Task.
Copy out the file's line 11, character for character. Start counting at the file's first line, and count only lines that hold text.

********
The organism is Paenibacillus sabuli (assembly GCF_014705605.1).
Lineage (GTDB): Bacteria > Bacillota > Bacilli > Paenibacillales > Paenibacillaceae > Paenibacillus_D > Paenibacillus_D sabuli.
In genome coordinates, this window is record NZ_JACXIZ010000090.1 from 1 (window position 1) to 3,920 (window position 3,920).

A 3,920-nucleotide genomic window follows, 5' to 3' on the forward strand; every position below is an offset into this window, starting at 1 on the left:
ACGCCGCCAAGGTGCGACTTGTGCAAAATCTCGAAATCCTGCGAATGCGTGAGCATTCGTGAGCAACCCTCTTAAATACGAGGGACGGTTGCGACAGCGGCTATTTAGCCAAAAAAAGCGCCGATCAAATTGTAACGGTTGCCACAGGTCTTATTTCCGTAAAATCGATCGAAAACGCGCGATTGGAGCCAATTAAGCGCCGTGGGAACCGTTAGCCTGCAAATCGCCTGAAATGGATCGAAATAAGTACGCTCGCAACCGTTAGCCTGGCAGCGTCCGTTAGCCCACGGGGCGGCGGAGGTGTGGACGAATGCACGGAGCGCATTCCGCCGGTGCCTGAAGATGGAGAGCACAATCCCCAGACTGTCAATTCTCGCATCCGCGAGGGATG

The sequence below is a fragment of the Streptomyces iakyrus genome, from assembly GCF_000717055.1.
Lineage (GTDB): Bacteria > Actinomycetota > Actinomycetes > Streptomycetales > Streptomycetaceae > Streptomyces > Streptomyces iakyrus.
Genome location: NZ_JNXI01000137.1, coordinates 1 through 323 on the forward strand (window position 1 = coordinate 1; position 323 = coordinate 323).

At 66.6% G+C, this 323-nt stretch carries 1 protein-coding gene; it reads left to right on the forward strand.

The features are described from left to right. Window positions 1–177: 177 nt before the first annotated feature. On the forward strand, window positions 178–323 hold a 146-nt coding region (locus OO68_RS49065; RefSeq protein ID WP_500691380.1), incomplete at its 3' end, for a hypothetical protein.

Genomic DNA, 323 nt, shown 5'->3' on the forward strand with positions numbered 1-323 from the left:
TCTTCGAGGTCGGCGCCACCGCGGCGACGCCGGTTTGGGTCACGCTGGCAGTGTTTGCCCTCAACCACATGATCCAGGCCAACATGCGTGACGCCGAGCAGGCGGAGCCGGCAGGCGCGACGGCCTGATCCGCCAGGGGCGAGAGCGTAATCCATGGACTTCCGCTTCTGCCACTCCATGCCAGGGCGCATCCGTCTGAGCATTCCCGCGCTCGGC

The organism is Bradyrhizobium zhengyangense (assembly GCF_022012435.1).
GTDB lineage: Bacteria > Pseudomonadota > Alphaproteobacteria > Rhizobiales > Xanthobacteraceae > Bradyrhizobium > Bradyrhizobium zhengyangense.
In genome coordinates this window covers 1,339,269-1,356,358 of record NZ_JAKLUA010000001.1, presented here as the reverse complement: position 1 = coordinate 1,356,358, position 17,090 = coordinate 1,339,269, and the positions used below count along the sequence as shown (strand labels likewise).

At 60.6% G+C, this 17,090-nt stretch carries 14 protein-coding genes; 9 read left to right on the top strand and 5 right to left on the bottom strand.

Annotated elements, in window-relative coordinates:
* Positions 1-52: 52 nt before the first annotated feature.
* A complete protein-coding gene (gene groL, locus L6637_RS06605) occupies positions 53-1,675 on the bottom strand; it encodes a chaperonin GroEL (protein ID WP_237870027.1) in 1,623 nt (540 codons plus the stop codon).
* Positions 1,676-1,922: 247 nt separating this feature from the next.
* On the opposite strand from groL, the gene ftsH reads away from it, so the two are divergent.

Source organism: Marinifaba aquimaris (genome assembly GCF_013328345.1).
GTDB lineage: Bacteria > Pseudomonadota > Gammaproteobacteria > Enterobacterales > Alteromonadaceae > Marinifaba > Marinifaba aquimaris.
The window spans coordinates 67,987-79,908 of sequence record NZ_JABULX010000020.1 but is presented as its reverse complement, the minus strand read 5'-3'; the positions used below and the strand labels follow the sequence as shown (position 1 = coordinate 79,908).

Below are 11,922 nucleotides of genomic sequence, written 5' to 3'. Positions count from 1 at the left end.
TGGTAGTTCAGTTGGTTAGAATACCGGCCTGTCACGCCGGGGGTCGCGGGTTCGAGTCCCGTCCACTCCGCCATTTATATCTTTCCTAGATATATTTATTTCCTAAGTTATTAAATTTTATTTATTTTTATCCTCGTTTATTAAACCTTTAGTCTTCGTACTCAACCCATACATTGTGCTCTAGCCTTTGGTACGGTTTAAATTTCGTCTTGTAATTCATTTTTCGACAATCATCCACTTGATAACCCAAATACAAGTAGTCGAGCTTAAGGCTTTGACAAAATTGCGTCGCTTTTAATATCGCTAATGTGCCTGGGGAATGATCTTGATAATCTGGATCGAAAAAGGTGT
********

Genomic DNA, 323 nt, shown 5'->3' on the forward strand with positions numbered 1-323 from the left: